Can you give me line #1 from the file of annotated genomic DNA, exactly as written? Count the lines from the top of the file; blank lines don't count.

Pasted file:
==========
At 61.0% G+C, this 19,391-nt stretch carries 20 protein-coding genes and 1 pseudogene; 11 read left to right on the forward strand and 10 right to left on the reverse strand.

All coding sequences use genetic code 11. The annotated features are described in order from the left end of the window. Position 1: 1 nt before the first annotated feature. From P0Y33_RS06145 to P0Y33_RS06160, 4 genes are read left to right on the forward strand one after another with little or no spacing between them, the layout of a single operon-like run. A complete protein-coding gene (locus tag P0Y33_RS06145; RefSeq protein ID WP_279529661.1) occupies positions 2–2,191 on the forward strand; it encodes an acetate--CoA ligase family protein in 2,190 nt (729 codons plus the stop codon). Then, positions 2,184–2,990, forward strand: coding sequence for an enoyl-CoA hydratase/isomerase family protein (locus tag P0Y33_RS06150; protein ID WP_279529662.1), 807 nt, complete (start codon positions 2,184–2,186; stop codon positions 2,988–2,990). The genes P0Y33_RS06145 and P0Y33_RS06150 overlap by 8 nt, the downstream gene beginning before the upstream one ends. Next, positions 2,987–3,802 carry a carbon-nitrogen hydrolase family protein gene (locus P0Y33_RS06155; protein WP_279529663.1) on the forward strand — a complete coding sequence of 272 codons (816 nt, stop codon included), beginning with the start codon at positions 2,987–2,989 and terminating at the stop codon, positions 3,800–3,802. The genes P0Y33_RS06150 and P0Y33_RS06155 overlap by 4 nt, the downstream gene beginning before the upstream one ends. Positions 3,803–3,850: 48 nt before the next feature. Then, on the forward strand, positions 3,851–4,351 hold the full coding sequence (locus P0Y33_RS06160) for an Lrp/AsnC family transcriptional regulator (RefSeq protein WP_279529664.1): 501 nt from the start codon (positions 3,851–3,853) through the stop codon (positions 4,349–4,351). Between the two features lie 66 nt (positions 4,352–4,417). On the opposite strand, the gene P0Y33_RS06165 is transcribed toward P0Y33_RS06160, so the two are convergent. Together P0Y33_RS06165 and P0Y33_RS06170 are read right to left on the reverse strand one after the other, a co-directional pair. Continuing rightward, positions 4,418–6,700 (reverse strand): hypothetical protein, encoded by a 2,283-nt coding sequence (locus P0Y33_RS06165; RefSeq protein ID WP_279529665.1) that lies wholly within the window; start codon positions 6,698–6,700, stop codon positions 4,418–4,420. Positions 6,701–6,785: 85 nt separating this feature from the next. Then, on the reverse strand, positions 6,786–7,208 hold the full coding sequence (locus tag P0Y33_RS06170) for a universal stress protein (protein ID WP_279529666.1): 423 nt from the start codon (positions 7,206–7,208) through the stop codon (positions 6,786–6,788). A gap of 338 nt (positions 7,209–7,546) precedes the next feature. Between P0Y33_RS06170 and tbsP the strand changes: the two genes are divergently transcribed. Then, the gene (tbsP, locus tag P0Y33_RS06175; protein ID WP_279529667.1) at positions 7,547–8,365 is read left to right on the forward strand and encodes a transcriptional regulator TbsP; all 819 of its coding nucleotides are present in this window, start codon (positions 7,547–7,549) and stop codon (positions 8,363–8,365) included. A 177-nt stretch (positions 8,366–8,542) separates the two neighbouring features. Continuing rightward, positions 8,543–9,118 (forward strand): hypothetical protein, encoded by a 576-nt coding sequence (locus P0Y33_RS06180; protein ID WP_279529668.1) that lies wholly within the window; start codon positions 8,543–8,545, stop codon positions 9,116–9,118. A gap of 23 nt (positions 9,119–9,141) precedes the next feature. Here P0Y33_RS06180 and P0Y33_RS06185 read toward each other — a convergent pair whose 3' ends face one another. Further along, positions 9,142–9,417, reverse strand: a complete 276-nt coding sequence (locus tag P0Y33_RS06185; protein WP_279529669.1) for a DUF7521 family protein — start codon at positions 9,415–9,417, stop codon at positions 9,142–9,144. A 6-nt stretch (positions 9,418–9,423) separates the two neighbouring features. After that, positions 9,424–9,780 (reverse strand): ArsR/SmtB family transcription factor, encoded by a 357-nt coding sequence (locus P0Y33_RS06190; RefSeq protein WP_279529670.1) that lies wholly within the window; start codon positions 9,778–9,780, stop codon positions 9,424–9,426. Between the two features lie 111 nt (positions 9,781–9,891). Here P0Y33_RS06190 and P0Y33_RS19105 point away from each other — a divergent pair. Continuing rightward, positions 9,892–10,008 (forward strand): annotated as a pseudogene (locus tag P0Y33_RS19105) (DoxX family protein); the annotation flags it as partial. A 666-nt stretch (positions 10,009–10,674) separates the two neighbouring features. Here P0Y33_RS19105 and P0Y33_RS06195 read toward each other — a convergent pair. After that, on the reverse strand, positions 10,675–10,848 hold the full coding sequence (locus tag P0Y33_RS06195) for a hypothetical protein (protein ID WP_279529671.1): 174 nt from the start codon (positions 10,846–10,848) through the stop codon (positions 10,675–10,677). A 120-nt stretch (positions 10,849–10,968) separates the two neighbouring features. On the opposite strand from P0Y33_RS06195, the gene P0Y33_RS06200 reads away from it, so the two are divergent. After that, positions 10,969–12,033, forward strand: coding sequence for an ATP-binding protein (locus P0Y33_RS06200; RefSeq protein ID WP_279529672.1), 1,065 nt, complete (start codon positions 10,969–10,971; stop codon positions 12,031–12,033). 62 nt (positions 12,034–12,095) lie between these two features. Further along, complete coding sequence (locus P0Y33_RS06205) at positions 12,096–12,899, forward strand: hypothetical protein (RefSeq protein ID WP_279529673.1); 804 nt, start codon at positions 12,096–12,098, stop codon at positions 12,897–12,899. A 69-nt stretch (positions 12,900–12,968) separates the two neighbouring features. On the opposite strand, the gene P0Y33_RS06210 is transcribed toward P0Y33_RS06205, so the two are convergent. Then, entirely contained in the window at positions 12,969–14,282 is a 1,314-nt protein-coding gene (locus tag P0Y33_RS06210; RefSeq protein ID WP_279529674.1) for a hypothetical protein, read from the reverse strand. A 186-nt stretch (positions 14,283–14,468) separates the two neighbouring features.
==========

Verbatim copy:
At 61.0% G+C, this 19,391-nt stretch carries 20 protein-coding genes and 1 pseudogene; 11 read left to right on the forward strand and 10 right to left on the reverse strand.